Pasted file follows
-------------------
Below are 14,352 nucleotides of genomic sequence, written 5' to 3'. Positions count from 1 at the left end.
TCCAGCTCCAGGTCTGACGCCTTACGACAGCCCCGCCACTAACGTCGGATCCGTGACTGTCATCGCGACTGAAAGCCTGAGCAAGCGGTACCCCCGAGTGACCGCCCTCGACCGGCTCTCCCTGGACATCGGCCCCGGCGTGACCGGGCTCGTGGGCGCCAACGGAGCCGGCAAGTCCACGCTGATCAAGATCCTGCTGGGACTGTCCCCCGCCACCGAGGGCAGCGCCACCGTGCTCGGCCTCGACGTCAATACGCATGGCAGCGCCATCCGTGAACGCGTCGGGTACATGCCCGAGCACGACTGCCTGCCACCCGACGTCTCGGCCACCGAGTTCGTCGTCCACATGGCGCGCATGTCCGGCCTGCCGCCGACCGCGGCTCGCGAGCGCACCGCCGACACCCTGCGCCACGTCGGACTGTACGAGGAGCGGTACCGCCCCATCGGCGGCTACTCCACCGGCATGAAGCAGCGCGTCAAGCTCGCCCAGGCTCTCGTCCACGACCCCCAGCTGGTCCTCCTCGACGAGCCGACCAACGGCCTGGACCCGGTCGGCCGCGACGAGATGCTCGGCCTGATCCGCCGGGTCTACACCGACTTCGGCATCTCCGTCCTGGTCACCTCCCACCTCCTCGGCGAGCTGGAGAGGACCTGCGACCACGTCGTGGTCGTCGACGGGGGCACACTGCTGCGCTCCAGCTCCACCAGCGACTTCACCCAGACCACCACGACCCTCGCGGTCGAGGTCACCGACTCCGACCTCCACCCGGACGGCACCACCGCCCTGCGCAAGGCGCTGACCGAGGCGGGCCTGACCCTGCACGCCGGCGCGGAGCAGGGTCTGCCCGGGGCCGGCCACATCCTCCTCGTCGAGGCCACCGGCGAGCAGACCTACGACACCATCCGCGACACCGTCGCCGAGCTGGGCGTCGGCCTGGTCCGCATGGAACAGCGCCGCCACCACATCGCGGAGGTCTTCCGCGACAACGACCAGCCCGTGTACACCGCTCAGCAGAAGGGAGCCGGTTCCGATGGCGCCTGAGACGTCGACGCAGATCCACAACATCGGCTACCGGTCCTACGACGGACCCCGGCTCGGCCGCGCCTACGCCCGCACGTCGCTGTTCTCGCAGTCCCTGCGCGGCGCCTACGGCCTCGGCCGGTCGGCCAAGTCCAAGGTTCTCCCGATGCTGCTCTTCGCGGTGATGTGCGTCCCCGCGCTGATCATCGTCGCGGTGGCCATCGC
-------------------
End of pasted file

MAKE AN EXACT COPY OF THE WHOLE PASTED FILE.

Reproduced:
Below are 14,352 nucleotides of genomic sequence, written 5' to 3'. Positions count from 1 at the left end.
TCCAGCTCCAGGTCTGACGCCTTACGACAGCCCCGCCACTAACGTCGGATCCGTGACTGTCATCGCGACTGAAAGCCTGAGCAAGCGGTACCCCCGAGTGACCGCCCTCGACCGGCTCTCCCTGGACATCGGCCCCGGCGTGACCGGGCTCGTGGGCGCCAACGGAGCCGGCAAGTCCACGCTGATCAAGATCCTGCTGGGACTGTCCCCCGCCACCGAGGGCAGCGCCACCGTGCTCGGCCTCGACGTCAATACGCATGGCAGCGCCATCCGTGAACGCGTCGGGTACATGCCCGAGCACGACTGCCTGCCACCCGACGTCTCGGCCACCGAGTTCGTCGTCCACATGGCGCGCATGTCCGGCCTGCCGCCGACCGCGGCTCGCGAGCGCACCGCCGACACCCTGCGCCACGTCGGACTGTACGAGGAGCGGTACCGCCCCATCGGCGGCTACTCCACCGGCATGAAGCAGCGCGTCAAGCTCGCCCAGGCTCTCGTCCACGACCCCCAGCTGGTCCTCCTCGACGAGCCGACCAACGGCCTGGACCCGGTCGGCCGCGACGAGATGCTCGGCCTGATCCGCCGGGTCTACACCGACTTCGGCATCTCCGTCCTGGTCACCTCCCACCTCCTCGGCGAGCTGGAGAGGACCTGCGACCACGTCGTGGTCGTCGACGGGGGCACACTGCTGCGCTCCAGCTCCACCAGCGACTTCACCCAGACCACCACGACCCTCGCGGTCGAGGTCACCGACTCCGACCTCCACCCGGACGGCACCACCGCCCTGCGCAAGGCGCTGACCGAGGCGGGCCTGACCCTGCACGCCGGCGCGGAGCAGGGTCTGCCCGGGGCCGGCCACATCCTCCTCGTCGAGGCCACCGGCGAGCAGACCTACGACACCATCCGCGACACCGTCGCCGAGCTGGGCGTCGGCCTGGTCCGCATGGAACAGCGCCGCCACCACATCGCGGAGGTCTTCCGCGACAACGACCAGCCCGTGTACACCGCTCAGCAGAAGGGAGCCGGTTCCGATGGCGCCTGAGACGTCGACGCAGATCCACAACATCGGCTACCGGTCCTACGACGGACCCCGGCTCGGCCGCGCCTACGCCCGCACGTCGCTGTTCTCGCAGTCCCTGCGCGGCGCCTACGGCCTCGGCCGGTCGGCCAAGTCCAAGGTTCTCCCGATGCTGCTCTTCGCGGTGATGTGCGTCCCCGCGCTGATCATCGTCGCGGTGGCCATCGC